One Year Without A Smartphone

“Sometimes nothing is a pretty cool hand.” — Cool Hand Luke

It didn’t start as a crusade to combat the imposition of technology on my life. It started with a nagging sense of dissatisfaction and a simple question.

What impact is my digital life having on my real life?

Over the last few years, I’ve noticed an increasingly disconcerting pattern. The greater the smartphone use, the greater the general discontentment. The infringement of digital life on real life is not only minimizing our collective presence, it is removing empty space by framing and cropping our perspective.

“In a car you’re always in a compartment, and because you’re used to it you don’t realize that through that car window everything you see is just more TV. You’re a passive observer and it is all moving by you boringly in a frame. On a cycle the frame is gone. You’re completely in contact with it all. You’re in the scene, not just watching it anymore, and the sense of presence is overwhelming.” -Robert M. Pirsig, Zen and the Art of Motorcycle Maintenance: An Inquiry Into Values

Framing life through an iPhone screen is equally repressive and mundane. The screen, pervasively, promotes experiencing life and information from the comfort of the compartment — which is both homogenizing and absurd.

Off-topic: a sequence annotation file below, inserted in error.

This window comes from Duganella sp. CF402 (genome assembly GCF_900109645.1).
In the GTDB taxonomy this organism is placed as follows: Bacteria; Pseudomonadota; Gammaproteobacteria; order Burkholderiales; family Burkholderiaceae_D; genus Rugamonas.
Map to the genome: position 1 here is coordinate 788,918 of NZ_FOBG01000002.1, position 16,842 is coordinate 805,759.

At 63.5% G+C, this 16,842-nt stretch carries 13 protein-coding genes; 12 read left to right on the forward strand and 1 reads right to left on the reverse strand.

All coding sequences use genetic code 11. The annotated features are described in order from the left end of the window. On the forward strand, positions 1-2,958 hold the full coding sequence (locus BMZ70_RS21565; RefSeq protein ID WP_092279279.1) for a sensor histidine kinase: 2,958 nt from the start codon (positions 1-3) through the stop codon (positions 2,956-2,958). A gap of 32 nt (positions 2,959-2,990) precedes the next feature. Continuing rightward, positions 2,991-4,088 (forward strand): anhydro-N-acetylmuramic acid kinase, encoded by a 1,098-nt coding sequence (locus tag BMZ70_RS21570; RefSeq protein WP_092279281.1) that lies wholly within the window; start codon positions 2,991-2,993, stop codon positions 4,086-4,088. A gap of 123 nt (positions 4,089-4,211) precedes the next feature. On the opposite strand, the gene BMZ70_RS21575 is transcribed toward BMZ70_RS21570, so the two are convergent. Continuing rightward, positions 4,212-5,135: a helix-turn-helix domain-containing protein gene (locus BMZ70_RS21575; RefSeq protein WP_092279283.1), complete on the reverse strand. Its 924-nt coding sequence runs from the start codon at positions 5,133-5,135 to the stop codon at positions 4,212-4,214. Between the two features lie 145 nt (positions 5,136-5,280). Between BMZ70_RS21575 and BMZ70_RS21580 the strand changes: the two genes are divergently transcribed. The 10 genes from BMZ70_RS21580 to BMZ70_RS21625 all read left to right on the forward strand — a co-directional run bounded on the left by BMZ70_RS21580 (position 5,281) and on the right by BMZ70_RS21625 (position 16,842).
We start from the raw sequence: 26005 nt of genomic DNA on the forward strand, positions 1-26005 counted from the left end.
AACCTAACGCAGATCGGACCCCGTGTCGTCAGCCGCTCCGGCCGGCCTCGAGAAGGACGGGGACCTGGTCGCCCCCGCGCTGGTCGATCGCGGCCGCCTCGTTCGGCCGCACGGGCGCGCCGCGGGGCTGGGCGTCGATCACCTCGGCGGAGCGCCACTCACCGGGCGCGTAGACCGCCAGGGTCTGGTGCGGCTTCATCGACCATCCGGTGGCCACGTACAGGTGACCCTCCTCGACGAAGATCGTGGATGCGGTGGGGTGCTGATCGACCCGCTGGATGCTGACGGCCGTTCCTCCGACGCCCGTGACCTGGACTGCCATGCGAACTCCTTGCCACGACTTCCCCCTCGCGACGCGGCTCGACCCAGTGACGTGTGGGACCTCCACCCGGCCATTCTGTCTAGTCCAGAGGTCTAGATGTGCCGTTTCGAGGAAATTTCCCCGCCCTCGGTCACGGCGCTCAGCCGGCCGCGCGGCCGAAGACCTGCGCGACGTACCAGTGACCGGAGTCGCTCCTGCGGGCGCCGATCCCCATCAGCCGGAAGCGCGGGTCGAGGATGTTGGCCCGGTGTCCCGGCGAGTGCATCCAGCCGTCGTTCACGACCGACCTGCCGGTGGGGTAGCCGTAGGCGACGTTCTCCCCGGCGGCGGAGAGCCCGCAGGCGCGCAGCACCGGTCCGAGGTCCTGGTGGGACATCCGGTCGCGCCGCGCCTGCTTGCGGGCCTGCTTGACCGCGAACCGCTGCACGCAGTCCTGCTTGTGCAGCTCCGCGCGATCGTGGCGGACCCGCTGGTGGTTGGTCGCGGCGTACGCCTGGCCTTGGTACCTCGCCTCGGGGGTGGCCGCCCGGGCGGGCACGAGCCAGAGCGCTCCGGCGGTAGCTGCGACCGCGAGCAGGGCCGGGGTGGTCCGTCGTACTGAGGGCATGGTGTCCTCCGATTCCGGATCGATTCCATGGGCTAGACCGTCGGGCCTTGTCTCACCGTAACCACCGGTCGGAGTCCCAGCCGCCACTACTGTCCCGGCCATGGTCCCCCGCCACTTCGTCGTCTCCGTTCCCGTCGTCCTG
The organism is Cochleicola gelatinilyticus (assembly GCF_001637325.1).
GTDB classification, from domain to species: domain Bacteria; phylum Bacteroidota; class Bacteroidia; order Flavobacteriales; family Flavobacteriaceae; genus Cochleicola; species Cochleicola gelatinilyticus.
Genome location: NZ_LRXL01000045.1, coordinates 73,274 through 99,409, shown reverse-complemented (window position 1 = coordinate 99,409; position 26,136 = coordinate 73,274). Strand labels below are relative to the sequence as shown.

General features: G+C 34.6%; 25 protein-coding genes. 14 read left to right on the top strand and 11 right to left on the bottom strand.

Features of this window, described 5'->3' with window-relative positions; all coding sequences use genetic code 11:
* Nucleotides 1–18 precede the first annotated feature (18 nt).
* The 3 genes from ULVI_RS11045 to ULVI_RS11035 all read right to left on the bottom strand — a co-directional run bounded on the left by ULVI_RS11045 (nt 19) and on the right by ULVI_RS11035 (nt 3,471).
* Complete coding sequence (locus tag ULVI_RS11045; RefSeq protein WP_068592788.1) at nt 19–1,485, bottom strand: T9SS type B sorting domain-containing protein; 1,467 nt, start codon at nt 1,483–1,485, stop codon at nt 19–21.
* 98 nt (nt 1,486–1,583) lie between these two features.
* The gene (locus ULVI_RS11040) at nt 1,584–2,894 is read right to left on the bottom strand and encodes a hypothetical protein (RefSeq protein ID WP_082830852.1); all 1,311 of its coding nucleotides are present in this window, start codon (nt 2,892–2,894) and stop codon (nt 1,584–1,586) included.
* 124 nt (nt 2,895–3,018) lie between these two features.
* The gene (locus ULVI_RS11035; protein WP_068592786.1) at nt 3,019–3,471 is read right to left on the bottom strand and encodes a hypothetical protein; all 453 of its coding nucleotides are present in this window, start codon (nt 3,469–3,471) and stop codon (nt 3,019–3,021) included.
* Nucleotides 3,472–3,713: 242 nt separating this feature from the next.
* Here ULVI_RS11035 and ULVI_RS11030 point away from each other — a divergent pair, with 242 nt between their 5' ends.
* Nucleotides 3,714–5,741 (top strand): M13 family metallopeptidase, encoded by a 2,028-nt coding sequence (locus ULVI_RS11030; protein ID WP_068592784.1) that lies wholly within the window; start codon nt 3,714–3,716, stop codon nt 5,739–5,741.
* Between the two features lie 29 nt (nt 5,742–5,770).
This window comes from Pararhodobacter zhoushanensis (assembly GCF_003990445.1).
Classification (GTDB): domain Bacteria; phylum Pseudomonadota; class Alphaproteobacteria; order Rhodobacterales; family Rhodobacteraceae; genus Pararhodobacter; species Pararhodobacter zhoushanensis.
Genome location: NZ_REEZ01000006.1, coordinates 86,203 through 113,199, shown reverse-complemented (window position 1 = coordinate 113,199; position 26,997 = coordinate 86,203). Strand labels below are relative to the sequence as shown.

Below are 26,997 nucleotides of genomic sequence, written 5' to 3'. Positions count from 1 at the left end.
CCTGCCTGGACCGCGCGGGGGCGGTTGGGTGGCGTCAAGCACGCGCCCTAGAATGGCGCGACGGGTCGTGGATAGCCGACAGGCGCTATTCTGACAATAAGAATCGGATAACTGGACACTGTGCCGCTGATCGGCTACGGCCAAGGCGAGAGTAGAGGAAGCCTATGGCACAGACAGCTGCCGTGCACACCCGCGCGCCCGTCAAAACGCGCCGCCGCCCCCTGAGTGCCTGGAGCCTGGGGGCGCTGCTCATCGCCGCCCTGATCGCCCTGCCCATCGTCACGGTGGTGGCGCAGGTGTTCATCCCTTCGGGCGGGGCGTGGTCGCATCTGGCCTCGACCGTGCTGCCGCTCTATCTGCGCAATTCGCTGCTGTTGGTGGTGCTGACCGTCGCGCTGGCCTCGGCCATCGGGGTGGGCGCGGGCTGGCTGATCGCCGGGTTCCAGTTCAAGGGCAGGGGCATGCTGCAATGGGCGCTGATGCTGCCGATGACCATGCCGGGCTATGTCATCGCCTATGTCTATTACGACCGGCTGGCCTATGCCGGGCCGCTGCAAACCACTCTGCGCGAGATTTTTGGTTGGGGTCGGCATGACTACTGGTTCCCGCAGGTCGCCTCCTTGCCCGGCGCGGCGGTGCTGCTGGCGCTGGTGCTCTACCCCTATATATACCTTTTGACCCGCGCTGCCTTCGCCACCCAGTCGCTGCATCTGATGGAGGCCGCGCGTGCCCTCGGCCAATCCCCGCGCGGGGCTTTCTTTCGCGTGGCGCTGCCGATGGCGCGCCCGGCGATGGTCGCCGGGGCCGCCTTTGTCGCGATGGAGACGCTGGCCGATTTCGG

I’ve always found technology and social media somewhat cumbersome. It’s not that I subscribe to a nostalgic view of analog simplicity. It’s just that I find the framework’s fundamental agenda and planned obsolescence daunting and laborious.

I was late to Myspace, Facebook and Instagram. I still can’t make heads or tails of Twitter. My first iPhone was a 4s and my last was a 6. It isn’t that social media, or smartphones are only negative, it is just a question of the tradeoff. What is the price for all of these convenient benefits?

The framework of these systems impose, with increasing pressure, an unwanted value system and perspective on daily life. The greater the imposition, the lower the benefit.

“The big three killed my baby.” — Jack White

Quitting the big three, Facebook, Instagram and Twitter instantly cut down on my iPhone use. But, YouTube, Medium and LinkedIn are also social media, and great consumers of attention, so after deep diving into a few persuasive Ted Talks and a couple articles, I heeded a friend’s advice and sold my iPhone 6 on November 4th, 2016.

The decision and process was documented in a two-part article.

It’s been a one-year bedlam of flip phone jokes, hillbilly comments, having to ask for directions and one off conversations with strangers laughing as they notice my phone. Beyond the hysteria, it has been a successful year of redefining connectivity, creating empty space and considering time itself.

“The thing about social media is that it sort of weaponizes blandness. It gives people a platform for the most mundane, uninteresting aspects of their lives because they have to constantly be producing some sort of output.“ — Sebastian Junger